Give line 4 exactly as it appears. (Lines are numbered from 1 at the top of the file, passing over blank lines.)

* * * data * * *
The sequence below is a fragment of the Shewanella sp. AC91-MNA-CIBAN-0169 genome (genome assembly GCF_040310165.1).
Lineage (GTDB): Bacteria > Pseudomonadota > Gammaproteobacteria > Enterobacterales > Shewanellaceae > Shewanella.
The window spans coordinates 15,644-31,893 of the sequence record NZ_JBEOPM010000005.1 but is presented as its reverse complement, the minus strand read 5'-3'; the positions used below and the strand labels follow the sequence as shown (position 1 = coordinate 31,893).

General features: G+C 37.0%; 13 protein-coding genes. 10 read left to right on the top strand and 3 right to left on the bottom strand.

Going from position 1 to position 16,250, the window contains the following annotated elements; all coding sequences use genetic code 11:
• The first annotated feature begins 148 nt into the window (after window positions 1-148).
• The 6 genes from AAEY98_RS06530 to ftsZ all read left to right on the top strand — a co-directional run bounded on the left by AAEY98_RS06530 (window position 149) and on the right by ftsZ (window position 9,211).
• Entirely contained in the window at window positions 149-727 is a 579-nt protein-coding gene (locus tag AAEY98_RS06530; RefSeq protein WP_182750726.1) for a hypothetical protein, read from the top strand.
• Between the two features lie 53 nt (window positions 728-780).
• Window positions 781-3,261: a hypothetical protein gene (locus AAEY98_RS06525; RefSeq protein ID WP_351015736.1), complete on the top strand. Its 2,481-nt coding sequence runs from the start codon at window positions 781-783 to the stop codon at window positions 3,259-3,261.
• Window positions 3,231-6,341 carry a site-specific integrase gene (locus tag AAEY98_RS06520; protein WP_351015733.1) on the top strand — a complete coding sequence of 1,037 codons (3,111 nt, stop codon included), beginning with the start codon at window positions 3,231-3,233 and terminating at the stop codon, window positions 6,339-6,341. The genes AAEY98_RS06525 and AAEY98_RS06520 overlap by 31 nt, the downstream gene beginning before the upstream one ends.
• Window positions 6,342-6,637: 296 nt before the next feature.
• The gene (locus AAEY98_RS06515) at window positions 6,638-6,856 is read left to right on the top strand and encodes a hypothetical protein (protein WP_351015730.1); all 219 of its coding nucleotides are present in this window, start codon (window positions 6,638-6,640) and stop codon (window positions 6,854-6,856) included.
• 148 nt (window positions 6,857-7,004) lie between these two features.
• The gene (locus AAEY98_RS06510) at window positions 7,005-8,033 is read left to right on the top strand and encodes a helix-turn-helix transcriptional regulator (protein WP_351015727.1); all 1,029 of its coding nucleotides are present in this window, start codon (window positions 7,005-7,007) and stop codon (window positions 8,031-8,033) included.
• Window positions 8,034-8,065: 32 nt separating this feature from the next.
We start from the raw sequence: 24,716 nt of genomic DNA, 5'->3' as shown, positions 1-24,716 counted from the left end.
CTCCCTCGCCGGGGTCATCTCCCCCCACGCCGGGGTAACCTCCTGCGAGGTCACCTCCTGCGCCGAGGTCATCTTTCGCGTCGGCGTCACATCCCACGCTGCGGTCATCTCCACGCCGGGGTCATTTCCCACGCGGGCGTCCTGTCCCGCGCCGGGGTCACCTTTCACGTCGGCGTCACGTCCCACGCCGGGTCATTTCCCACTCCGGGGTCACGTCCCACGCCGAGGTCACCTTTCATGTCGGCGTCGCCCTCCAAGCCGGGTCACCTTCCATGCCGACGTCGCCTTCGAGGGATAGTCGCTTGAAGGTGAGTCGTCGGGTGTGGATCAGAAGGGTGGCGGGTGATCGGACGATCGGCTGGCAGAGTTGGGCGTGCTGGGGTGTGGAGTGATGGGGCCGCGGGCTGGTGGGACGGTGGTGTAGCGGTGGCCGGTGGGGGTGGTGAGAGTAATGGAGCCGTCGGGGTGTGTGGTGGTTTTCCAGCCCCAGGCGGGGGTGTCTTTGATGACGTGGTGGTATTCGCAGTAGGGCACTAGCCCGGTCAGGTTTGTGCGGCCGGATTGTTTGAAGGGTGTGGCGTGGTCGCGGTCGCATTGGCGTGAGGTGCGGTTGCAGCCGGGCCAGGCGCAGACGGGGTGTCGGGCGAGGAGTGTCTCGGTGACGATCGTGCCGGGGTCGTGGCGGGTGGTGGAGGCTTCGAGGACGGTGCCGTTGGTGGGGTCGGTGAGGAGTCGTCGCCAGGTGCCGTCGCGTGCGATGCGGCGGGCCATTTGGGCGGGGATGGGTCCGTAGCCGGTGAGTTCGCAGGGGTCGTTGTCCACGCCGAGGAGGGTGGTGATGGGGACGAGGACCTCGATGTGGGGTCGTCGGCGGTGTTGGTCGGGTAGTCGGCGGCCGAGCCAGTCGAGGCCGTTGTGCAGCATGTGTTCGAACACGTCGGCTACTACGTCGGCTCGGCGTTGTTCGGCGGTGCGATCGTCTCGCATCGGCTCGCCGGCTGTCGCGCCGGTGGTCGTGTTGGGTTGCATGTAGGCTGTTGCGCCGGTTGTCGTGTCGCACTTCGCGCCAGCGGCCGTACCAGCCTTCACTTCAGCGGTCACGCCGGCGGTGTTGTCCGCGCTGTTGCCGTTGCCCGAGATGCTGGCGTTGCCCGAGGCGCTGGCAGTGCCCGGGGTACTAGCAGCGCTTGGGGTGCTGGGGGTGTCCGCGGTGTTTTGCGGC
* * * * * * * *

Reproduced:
General features: G+C 37.0%; 13 protein-coding genes. 10 read left to right on the top strand and 3 right to left on the bottom strand.